Does this 'trick' for calculating multiples of 11 always work? Why or why not?
In this problem we are looking at sets of parallel sticks that cross each other. What is the least number of crossings you can make? And the greatest?
Ben’s class were cutting up number tracks. First they cut them into twos and added up the numbers on each piece. What patterns could they see?
You can work out the number someone else is thinking of as follows. Ask a friend to think of any natural number less than 100. Then ask them to tell you the remainders when this number is divided by. . . .
In this game for two players, the idea is to take it in turns to choose 1, 3, 5 or 7. The winner is the first to make the total 37.
Place the numbers from 1 to 9 in the squares below so that the difference between joined squares is odd. How many different ways can you do this?
Can you see why 2 by 2 could be 5? Can you predict what 2 by 10 will be?
How many ways can you find to do up all four buttons on my coat? How about if I had five buttons? Six ...?
Watch this film carefully. Can you find a general rule for explaining when the dot will be this same distance from the horizontal axis?
The number of plants in Mr McGregor's magic potting shed increases overnight. He'd like to put the same number of plants in each of his gardens, planting one garden each day. How can he do it?
Find some examples of pairs of numbers such that their sum is a factor of their product. eg. 4 + 12 = 16 and 4 × 12 = 48 and 16 is a factor of 48.
The NRICH team are always looking for new ways to engage teachers and pupils in problem solving. Here we explain the thinking behind maths trails.
Can you explain the strategy for winning this game with any target?
This task encourages you to investigate the number of edging pieces and panes in different sized windows.
Investigate the sum of the numbers on the top and bottom faces of a line of three dice. What do you notice?
Use your addition and subtraction skills, combined with some strategic thinking, to beat your partner at this game.
Choose any 3 digits and make a 6 digit number by repeating the 3 digits in the same order (e.g. 594594). Explain why whatever digits you choose the number will always be divisible by 7, 11 and 13.
Only one side of a two-slice toaster is working. What is the quickest way to toast both sides of three slices of bread?
Can you put the numbers 1-5 in the V shape so that both 'arms' have the same total?
15 = 7 + 8 and 10 = 1 + 2 + 3 + 4. Can you say which numbers can be expressed as the sum of two or more consecutive integers?
A game for two people, or play online. Given a target number, say 23, and a range of numbers to choose from, say 1-4, players take it in turns to add to the running total to hit their target.
Charlie has made a Magic V. Can you use his example to make some more? And how about Magic Ls, Ns and Ws?
Strike it Out game for an adult and child. Can you stop your partner from being able to go?
Can you find all the ways to get 15 at the top of this triangle of numbers? Many opportunities to work in different ways.
Try entering different sets of numbers in the number pyramids. How does the total at the top change?
Think of a number, square it and subtract your starting number. Is the number you’re left with odd or even? How do the images help to explain this?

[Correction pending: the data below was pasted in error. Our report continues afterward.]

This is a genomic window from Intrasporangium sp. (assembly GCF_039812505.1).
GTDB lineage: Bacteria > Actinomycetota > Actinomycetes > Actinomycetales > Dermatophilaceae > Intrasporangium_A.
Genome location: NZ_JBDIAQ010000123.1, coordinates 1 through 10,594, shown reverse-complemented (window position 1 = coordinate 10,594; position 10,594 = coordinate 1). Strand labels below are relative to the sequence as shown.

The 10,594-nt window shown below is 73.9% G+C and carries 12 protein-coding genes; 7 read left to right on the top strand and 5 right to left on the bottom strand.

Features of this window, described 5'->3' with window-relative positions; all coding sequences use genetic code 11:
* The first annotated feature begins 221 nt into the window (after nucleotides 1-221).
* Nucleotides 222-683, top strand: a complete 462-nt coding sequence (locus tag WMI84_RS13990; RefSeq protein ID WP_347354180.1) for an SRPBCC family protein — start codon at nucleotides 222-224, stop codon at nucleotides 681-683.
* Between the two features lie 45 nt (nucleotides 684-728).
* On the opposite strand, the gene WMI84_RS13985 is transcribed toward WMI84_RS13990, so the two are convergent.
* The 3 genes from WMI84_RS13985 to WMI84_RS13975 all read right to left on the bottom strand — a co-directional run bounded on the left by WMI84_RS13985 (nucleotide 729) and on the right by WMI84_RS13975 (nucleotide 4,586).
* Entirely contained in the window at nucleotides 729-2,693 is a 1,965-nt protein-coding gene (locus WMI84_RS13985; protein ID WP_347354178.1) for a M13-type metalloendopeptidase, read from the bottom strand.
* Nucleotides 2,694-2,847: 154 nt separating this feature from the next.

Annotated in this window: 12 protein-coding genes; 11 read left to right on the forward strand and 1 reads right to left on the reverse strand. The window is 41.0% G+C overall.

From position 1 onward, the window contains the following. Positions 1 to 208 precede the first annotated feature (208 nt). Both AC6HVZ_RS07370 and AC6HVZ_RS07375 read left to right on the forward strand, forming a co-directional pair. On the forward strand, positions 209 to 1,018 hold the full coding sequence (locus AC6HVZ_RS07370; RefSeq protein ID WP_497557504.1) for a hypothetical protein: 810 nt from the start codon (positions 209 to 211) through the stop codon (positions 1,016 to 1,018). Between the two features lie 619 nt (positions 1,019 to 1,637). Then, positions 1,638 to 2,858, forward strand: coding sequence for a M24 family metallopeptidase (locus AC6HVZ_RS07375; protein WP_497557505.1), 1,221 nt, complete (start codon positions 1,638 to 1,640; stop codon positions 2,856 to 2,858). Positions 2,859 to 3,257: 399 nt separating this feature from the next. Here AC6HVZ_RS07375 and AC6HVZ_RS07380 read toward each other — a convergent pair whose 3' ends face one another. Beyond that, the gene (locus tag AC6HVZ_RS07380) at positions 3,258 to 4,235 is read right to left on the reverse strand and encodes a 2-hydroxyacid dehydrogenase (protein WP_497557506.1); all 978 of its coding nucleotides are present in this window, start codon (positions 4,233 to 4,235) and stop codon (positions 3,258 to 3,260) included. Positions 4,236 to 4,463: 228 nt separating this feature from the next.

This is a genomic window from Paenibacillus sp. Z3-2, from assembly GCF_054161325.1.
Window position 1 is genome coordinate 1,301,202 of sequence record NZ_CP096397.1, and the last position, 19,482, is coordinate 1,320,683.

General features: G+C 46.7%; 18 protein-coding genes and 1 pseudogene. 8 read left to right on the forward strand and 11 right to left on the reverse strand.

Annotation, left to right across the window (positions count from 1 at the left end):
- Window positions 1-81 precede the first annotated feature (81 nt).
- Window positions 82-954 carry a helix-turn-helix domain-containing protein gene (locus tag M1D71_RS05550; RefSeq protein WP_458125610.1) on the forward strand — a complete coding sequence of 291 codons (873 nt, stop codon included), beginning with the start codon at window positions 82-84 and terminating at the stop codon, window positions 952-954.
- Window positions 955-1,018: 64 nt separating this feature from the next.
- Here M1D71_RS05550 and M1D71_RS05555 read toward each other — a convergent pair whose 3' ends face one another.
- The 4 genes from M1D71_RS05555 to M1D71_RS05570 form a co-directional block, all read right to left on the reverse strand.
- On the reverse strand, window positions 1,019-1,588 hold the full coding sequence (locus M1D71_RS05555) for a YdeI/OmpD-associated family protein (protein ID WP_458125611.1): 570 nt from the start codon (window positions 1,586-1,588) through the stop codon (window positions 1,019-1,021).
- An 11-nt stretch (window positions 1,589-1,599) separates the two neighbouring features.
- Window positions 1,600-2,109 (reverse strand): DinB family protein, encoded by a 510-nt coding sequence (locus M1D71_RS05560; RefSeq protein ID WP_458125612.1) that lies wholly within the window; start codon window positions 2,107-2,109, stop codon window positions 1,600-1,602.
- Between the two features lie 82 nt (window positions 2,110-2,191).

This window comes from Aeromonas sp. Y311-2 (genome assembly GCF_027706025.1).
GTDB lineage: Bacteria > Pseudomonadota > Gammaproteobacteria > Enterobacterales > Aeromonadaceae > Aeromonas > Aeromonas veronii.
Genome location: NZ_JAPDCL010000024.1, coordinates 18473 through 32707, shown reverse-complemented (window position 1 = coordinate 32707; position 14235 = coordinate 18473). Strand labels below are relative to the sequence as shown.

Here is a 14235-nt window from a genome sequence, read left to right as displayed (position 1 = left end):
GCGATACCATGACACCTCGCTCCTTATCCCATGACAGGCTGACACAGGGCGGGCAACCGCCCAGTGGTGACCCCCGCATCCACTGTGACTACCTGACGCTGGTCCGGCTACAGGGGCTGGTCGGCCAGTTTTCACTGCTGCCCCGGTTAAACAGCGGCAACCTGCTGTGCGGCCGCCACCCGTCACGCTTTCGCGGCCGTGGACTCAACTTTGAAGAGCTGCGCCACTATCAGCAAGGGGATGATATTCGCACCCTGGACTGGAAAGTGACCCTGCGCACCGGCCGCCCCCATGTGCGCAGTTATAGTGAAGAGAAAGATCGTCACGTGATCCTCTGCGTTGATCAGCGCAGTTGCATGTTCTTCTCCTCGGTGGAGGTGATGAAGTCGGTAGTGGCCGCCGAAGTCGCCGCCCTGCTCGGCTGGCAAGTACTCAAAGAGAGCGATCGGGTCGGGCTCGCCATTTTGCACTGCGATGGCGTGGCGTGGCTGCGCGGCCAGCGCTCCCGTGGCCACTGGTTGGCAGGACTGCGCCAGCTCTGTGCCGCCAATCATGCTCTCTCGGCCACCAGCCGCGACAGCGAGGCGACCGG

This challenge focuses on finding the sum and difference of pairs of two-digit numbers.
Find the sum and difference between a pair of two-digit numbers. Now find the sum and difference between the sum and difference! What happens?
This challenge encourages you to explore dividing a three-digit number by a single-digit number.
Got It game for an adult and child. How can you play so that you know you will always win?
A three digit number abc is always divisible by 7 when 2a+3b+c is divisible by 7. Why?
This challenge, written for the Young Mathematicians' Award, invites you to explore 'centred squares'.
Are these statements relating to odd and even numbers always true, sometimes true or never true?
Are these statements always true, sometimes true or never true?
List any 3 numbers. It is always possible to find a subset of adjacent numbers that add up to a multiple of 3. Can you explain why and prove it?
This task follows on from Build it Up and takes the ideas into three dimensions!
We can arrange dots in a similar way to the 5 on a dice and they usually sit quite well into a rectangular shape. How many altogether in this 3 by 5? What happens for other sizes?
In how many different ways can you break up a stick of 7 interlocking cubes? Now try with a stick of 8 cubes and a stick of 6 cubes.
An article for teachers and pupils that encourages you to look at the mathematical properties of similar games.
These squares have been made from Cuisenaire rods. Can you describe the pattern? What would the next square look like?
Sweets are given out to party-goers in a particular way. Investigate the total number of sweets received by people sitting in different positions.
We can show that (x + 1)² = x² + 2x + 1 by considering the area of an (x + 1) by (x + 1) square. Show in a similar way that (x + 2)² = x² + 4x + 4
Here are two kinds of spirals for you to explore. What do you notice?
An investigation that gives you the opportunity to make and justify predictions.
How many pairs of numbers can you find that add up to a multiple of 11? Do you notice anything interesting about your results?
Tom and Ben visited Numberland. Use the maps to work out the number of points each of their routes scores.
Imagine we have four bags containing a large number of 1s, 4s, 7s and 10s. What numbers can we make?
Try out this number trick. What happens with different starting numbers? What do you notice?
This challenge asks you to imagine a snake coiling on itself.
Imagine we have four bags containing numbers from a sequence. What numbers can we make now?